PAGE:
Before you can access Jenkins UI, you must port forward from within the Kubernetes cluster to a local port on your computer. Running the port-forward command is continuousas long as the command is running, the connection stays open.

Open a new terminal to request the port forward.

export WORKER=kind-worker
kubectl --context $WORKER port-forward jenkins-dev-example 8080:8080

You can find Jenkins credentials by running:

kubectl --context $WORKER get secret jenkins-operator-credentials-dev-example \
-o 'jsonpath={.data.user}' | base64 -d
kubectl --context $WORKER get secret jenkins-operator-credentials-dev-example \
-o 'jsonpath={.data.password}' | base64 -d

Navigate to http://localhost:8080 and log in with the credentials. In production, you want the credentials to be stored in a secure location where it could be accessed by the application team. In this example, credentials are stored as unencrypted Kubernetes secrets.


You installed your first Kratix Promise on your platform. Well done!

To recap the steps you took:

  1.   Installed the sample Jenkins Promise
  2.   Requested an instance of Jenkins
  3.   Tested the instance by logging in to the Jenkins UI

This is only the beginning of working with Promises. Next you will deploy three different Promises to provide a complete solution for an application team.

Clean up environment

To clean up your environment you need to delete the Jenkins Resource Requests and the Jenkins Promise.

To delete the Jenkins Resource Requests:

kubectl --context $PLATFORM delete \
--filename "${KRATIX_MARKETPLACE_REPO}/jenkins/resource-request.yaml"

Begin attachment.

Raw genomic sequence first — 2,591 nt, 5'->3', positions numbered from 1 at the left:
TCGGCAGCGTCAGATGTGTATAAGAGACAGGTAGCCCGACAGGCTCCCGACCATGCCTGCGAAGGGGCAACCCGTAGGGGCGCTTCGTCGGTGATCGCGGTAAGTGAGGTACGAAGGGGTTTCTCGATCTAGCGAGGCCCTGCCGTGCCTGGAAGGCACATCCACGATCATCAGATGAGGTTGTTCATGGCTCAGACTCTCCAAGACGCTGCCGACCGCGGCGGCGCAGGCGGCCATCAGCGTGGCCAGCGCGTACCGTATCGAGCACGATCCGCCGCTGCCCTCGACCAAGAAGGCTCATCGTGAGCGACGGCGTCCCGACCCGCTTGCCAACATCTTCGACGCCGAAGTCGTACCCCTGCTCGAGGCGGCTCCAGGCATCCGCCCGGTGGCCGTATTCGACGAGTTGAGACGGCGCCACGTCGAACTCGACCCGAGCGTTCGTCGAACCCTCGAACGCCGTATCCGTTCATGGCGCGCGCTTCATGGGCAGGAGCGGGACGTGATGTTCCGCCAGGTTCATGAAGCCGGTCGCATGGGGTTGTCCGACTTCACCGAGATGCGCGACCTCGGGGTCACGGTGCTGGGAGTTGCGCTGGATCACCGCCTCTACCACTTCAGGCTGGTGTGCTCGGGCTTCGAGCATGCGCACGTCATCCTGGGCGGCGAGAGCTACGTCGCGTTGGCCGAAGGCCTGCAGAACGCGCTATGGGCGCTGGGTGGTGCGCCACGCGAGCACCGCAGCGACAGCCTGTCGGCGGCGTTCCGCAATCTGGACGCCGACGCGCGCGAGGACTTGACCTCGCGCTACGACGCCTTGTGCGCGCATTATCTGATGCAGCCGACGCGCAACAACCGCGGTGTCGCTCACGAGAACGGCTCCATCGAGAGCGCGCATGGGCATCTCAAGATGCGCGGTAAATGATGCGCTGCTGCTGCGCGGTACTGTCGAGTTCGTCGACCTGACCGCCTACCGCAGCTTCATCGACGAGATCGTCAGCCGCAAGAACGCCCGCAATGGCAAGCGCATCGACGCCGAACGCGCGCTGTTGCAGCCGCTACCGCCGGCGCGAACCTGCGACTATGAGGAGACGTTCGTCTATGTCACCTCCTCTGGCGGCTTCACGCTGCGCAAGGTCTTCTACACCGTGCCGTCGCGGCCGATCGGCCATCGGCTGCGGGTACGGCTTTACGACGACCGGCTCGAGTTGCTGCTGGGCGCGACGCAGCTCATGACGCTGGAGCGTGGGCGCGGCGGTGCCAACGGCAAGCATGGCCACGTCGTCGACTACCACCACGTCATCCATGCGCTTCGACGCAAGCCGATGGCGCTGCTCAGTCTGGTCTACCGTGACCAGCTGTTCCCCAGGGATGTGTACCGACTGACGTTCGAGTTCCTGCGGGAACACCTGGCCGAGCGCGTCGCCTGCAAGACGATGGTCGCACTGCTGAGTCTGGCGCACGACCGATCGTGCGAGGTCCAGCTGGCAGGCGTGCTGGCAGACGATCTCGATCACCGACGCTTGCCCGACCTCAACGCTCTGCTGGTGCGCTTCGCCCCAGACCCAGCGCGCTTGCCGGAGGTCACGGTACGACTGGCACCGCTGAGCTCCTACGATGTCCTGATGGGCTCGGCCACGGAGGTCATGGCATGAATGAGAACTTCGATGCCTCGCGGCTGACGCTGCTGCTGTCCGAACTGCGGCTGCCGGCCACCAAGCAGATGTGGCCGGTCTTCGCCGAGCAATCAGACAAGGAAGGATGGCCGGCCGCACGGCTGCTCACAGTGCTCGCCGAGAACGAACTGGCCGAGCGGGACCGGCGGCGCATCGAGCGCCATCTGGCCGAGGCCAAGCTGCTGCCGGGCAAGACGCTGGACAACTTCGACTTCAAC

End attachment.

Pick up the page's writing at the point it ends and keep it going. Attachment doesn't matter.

Verify the Jenkins Resource Request in the platform cluster is gone

kubectl --context $PLATFORM get jenkins

and the resources for the Jenkins instance in the worker cluster have been deleted

kubectl --context $WORKER get pods

The above command will give an output similar to (it may take a couple of minutes)

NAME                                READY   STATUS    RESTARTS   AGE
jenkins-operator-7886c47f9c-zschr 1/1 Running 0 1m

Now you can delete the Jenkins Promise

kubectl --context $PLATFORM delete \
--filename "${KRATIX_MARKETPLACE_REPO}/jenkins/promise.yaml"

Verify the Jenkins Promise is gone

kubectl --context $PLATFORM get promises

and the Jenkins Operator is deleted from the worker cluster (this might take a couple minutes)

kubectl --context $WORKER get pods

Alternatively, you could delete the Promise directly. Kratix will delete all instances on Promise deletion by default. For more details, check the deletion reference docs

🎉   Congratulations!

   You have installed a Kratix Promise and used it to create on-demand instances of a service.
👉🏾   Now you will deploy a web app that uses multiple Kratix Promises.